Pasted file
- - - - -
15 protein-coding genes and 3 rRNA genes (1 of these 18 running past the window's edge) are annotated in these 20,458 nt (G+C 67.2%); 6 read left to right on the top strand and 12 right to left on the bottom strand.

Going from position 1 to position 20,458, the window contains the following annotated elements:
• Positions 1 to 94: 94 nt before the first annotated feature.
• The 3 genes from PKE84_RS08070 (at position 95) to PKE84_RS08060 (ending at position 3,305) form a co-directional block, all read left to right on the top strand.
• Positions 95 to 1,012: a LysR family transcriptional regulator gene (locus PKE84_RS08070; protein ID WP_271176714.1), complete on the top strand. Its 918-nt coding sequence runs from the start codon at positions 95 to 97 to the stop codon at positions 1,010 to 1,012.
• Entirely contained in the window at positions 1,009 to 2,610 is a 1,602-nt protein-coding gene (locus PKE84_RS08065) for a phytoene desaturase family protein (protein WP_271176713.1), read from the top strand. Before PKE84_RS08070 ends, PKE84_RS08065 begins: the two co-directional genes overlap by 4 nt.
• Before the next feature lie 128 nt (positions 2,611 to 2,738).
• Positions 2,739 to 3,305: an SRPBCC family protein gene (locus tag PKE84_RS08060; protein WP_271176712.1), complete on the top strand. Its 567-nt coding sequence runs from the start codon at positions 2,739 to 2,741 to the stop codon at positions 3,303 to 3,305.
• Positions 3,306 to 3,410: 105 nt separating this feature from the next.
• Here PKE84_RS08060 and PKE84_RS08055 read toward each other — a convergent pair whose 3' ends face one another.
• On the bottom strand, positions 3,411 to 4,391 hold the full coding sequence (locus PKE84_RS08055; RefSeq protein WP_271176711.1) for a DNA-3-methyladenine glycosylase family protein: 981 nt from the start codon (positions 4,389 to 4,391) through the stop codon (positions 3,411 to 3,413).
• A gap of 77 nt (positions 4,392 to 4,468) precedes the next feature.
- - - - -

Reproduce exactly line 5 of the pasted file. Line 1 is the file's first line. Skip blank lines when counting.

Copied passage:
• Positions 95 to 1,012: a LysR family transcriptional regulator gene (locus PKE84_RS08070; protein ID WP_271176714.1), complete on the top strand. Its 918-nt coding sequence runs from the start codon at positions 95 to 97 to the stop codon at positions 1,010 to 1,012.